UPDATE: Vestavia Hills Church Shooting Suspect Identified

Findlay

Robert Findlay Smith – Photo from Vestavia Hills Police Department

Vestavia Hills police have now released the identity of the man charged in a fatal shooting at St. Stephen’s Episcopal Church that left three people dead.

Police say 70-year-old Robert Findlay Smith is charged with three counts of capital murder.

Police say Smith had previously attended some services at the church before police say he showed up for a potluck dinner Thursday night, pulled a handgun and fatally shot three of the elderly participants, one of whom died in his wife’s arms as she whispered words of love in his ear.

Police said church members were spared further violence when someone at the “Boomers Potluck” dinner subdued the gunman and held him until police arrived.

The victims are identified as 84-year-old Walter Rainey of Irondale, 75-year-old Sarah Yeager of Pelham and 84-year-old Jane Pounds of Hoover.

St. Stephen’s was Rainey’s favorite place, a church that “welcomes everyone with love,” according to his family. They said in a statement Friday that it was hard to believe he was killed attending a church dinner with his wife of six decades.

“We are all grateful that she was spared and that he died in her arms while she murmured words of comfort and love into his ears,” said the statement provided by Rainey’s daughter, Melinda Rainey Thompson.

Police said Yeager, 75, of Pelham died soon after being taken to a hospital Thursday. Pounds died in a hospital Friday.

“Why would a guy who’s been around for a while suddenly decide he would go to a supper and kill somebody?” said the Rev. Doug Carpenter, St. Stephen’s pastor for three decades before he retired in 2005. “It doesn’t make sense.”

Carpenter said one victim’s wife and other witnesses recounted what had happened. They said a man who introduced himself only as “Mr. Smith” sat at a table by himself — as he’d done while visiting a previous church dinner.

“People tried to speak to him and he was kind of distant and very much a loner,” Carpenter told The Associated Press by telephone.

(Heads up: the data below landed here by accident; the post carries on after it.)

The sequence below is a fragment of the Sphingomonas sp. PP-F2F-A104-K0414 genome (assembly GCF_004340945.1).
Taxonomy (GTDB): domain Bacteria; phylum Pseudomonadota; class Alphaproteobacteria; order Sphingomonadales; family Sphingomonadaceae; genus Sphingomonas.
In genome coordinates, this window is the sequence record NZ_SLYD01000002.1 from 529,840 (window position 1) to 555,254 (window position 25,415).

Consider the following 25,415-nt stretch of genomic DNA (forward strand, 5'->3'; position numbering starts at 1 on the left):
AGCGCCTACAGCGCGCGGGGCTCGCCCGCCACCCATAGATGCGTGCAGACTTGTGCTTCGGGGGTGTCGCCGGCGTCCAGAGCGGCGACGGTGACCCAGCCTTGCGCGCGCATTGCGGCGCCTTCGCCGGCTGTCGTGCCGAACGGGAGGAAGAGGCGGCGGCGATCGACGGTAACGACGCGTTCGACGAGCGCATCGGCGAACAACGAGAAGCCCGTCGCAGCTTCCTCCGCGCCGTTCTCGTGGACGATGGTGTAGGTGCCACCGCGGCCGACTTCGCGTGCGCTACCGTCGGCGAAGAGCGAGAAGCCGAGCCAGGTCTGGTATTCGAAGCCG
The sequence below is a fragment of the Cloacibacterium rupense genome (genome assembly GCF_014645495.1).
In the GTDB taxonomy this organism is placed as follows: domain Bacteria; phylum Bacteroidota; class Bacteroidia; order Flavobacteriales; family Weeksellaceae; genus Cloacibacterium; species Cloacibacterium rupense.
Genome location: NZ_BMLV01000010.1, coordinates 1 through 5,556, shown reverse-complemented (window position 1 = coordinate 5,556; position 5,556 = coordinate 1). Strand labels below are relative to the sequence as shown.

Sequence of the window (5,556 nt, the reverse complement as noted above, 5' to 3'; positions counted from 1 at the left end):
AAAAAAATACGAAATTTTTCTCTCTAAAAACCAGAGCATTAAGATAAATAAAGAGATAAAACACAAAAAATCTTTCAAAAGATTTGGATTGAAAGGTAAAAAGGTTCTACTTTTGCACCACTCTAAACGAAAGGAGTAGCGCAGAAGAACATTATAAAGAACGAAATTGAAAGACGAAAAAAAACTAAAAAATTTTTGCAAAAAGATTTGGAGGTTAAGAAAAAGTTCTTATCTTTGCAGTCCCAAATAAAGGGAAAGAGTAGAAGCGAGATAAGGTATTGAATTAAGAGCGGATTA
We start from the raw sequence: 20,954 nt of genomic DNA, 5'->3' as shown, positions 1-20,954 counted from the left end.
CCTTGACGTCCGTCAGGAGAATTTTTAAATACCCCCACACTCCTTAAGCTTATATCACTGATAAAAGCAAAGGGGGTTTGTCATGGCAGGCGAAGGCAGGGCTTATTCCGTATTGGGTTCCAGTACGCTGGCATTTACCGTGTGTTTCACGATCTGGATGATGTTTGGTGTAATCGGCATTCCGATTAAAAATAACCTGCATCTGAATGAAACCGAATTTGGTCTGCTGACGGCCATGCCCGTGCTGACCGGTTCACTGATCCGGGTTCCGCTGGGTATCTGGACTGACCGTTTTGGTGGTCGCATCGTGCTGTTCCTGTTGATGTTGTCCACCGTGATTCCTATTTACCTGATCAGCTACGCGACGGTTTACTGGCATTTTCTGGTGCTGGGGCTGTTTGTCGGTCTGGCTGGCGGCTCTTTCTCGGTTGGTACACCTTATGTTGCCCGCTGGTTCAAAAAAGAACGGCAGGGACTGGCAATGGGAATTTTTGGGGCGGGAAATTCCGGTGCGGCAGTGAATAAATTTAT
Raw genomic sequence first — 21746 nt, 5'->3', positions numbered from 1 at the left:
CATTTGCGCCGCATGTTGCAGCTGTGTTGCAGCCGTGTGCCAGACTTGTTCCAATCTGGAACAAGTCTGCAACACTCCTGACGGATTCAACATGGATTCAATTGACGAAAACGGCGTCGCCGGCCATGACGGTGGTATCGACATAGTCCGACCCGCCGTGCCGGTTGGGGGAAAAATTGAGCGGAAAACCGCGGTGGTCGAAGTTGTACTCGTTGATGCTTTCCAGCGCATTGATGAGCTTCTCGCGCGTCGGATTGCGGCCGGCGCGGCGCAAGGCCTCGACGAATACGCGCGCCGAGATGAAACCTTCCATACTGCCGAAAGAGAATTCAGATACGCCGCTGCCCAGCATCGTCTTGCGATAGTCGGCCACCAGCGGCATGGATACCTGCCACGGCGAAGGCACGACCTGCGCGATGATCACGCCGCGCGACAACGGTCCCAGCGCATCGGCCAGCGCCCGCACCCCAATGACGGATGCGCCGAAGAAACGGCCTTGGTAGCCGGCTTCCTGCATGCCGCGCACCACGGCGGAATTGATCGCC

At Thursday’s dinner, church member Walter Bartlett Rainey invited the visitor to join his table, Carpenter said, but the man declined. He said Rainey’s wife noticed the visitor wasn’t eating.

“Linda Rainey said he didn’t have any food and she offered to fix a plate for him, and he turned that down,” said Carpenter.

Soon afterward, Carpenter said, the man drew his gun and opened fire. Carpenter said another member, a man in his 70s, grabbed a chair and charged the gunman.

“He hit him with a folding chair, wrestling him to the ground, took the gun from him and hit him in the head with his own gun,” Carpenter said.

Church members held the suspect until police arrived, police Capt. Shane Ware said. A police mugshot showed Smith with a blackened left eye and cuts to his nose and forehead.

More people likely would have been killed or injured had the shooter not been stopped, Vestavia Hills police Capt. Shane Ware said.

“It was extremely critical in saving lives,” Ware told a news conference Friday. “The person that subdued the suspect, in my opinion, was a hero.”

Ware said Smith and the three victims were all white. He said police are still investigating what motivated the suspect. Authorities executed a search warrant at Smith’s home, less than 3 miles from the church.

Records from the Bureau of Alcohol, Tobacco, Firearms and Explosives show Smith is a licensed gun dealer whose business address is the same as his home address. Court records show Smith filed a lawsuit against Samford University in 2008 in which he alleged that campus security wrongly detained him and accused him of impersonating a police officer.

The church gathering Thursday was described as a “Boomers Potluck,” according to messages posted on the church’s Facebook page by the Rev. John Burruss, the pastor. He said he was in Greece on a pilgrimage with a group of members and trying to get back to Alabama.

The Rev. Rebecca Bridges, the church’s associate rector, led an online prayer service on the church’s Facebook page Friday morning. She prayed not only for the victims and church members who witnessed the shooting, but also “for the person who perpetrated the shooting.”

“We pray that you will work in that person’s heart,” Bridges said. “And we pray that you will help us to forgive.”

Bridges, who is currently in London, alluded to other recent mass shootings as she prayed that elected officials in Washington and Alabama “will see what has happened at St. Stephens and Uvalde and Buffalo and in so many other places and their hearts will be changed, minds will be opened.”

“And that our culture will change and that our laws will change in ways that will protect all of us,” she added.

(Copyright 2022 The Associated Press. All rights reserved. This material may not be published, broadcast, rewritten or redistributed without permission.)

 

Categories: Crime, News, Statewide